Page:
Pending home sales rose in May, a hopeful sign for the beleaguered US housing market, according to a monthly report released on Wednesday.
The Pending Home Sales Index rose 8.2 percent from April to May, and was up 13.4 percent from its level in May 2010, said the National Association of Realtors (NAR), a trade association.
The index tracks contracts for home sales that have been signed but still need one or two months before the deals close. All regions of the United States experienced gains from a year ago, NAR said.
The month-to-month gain beat the expectations of analysts, who had forecast a slight drop of 0.6 percent.
"This solid gain in contract signings implies that home values in many localities are or will soon be stabilizing as inventories get absorbed at a faster pace," NAR chief economist Lawrence Yun said in a statement.
Home sales typically rise in May as spring weather spurs home-seekers to go shopping. Nonetheless, the uptick in pending home sales marks another bright spot for the deeply depressed US housing market.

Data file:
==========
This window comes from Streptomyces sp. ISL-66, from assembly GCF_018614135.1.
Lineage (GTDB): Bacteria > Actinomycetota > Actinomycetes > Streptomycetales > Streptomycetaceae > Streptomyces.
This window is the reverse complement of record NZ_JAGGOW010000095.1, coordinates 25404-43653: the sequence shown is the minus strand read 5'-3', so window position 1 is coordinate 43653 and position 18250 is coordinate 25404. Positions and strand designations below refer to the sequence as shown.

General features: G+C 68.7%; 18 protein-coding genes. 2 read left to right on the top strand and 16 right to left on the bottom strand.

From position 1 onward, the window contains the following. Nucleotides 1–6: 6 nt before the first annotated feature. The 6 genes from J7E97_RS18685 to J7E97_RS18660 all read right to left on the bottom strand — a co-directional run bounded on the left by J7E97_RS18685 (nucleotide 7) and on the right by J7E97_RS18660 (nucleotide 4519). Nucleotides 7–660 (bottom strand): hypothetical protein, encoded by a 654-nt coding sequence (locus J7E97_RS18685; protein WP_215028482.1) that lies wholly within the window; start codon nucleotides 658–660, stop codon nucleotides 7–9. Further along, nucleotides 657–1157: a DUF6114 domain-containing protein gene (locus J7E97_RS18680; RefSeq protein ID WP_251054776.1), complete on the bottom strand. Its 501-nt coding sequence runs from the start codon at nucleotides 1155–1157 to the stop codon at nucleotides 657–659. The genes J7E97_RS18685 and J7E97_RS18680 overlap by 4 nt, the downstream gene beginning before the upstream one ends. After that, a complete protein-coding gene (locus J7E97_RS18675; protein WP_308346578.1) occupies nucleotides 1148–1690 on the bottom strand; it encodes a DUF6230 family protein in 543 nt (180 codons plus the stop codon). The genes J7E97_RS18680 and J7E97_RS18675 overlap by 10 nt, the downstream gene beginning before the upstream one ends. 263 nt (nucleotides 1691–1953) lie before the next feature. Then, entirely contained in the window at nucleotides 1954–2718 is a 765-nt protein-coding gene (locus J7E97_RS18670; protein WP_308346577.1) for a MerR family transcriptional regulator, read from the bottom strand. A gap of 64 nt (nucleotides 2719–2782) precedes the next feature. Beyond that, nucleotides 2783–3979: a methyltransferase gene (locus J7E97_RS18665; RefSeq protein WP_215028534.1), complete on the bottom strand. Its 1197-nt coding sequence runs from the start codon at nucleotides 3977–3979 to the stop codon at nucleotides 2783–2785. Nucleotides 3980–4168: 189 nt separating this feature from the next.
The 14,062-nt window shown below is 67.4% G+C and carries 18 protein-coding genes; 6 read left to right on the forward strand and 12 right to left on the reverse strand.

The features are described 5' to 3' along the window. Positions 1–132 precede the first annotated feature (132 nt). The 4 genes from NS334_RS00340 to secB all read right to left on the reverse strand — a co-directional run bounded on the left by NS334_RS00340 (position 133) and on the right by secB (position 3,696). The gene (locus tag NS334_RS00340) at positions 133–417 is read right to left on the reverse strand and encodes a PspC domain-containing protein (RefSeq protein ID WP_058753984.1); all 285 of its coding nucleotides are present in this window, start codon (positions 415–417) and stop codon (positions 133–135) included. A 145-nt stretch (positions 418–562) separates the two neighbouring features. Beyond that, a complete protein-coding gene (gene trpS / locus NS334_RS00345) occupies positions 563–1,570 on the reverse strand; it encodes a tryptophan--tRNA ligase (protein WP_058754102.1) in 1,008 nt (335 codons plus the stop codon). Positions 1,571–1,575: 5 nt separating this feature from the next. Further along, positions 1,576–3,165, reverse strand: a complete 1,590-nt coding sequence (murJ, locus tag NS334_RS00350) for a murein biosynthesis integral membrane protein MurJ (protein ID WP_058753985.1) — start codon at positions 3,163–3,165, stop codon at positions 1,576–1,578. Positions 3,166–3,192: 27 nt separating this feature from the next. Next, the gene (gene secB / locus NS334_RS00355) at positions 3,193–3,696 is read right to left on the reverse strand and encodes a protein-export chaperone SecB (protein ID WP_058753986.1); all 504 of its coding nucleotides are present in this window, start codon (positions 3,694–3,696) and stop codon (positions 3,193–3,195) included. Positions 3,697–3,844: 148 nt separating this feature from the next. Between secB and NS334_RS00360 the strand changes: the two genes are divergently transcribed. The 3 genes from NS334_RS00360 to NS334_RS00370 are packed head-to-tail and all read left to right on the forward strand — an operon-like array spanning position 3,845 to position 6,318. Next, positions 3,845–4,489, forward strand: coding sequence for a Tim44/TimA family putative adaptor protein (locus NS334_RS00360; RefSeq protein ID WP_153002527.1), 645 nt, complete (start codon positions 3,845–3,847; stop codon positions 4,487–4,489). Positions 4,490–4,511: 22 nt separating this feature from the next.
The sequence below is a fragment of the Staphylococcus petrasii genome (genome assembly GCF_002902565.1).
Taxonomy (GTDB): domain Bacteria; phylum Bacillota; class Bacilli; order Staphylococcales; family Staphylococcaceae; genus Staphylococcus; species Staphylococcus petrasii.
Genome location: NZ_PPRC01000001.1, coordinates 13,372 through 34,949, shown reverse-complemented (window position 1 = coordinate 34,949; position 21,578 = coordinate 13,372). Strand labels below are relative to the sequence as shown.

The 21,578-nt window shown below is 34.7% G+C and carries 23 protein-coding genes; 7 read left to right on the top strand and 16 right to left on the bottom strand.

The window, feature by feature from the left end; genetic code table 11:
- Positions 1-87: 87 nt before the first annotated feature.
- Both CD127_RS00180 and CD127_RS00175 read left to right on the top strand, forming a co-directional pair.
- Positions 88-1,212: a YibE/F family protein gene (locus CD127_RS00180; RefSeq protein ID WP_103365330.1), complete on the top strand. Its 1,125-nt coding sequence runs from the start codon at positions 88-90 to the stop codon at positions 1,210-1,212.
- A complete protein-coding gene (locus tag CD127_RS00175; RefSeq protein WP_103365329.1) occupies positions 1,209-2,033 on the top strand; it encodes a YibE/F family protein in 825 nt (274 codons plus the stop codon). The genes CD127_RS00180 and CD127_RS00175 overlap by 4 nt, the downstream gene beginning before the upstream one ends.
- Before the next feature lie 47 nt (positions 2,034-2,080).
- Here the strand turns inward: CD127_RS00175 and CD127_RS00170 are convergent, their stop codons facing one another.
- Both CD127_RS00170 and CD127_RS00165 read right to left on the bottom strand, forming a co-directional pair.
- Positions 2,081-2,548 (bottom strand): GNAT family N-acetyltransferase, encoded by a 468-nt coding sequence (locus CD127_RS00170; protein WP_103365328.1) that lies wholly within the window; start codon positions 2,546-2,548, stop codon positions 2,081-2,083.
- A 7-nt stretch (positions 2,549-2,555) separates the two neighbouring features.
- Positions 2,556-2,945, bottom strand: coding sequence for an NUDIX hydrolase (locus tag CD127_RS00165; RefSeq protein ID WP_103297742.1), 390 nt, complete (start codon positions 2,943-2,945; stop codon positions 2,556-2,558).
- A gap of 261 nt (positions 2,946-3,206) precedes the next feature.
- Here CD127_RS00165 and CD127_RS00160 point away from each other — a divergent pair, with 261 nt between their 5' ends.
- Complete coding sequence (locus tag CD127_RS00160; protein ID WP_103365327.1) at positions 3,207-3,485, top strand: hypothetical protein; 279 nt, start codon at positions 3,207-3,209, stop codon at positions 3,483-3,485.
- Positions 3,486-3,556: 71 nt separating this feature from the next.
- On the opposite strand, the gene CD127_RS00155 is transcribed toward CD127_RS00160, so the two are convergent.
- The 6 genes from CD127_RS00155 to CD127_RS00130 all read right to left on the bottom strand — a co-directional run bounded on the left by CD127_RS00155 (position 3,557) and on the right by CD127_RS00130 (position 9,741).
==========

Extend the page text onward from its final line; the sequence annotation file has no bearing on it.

On Tuesday, the closely-watched S&P/Case-Shiller Home Price Index showed US housing prices rose for the first time in nine months in April, though they were still 4.0 percent lower than in April 2010.
The housing market is a pillar of the US economy and its collapse was a key factor in the global financial crisis of 2008.
Many analysts say US home prices need to pick up in order for the world's largest economy to fully emerge from its post-crisis doldrums.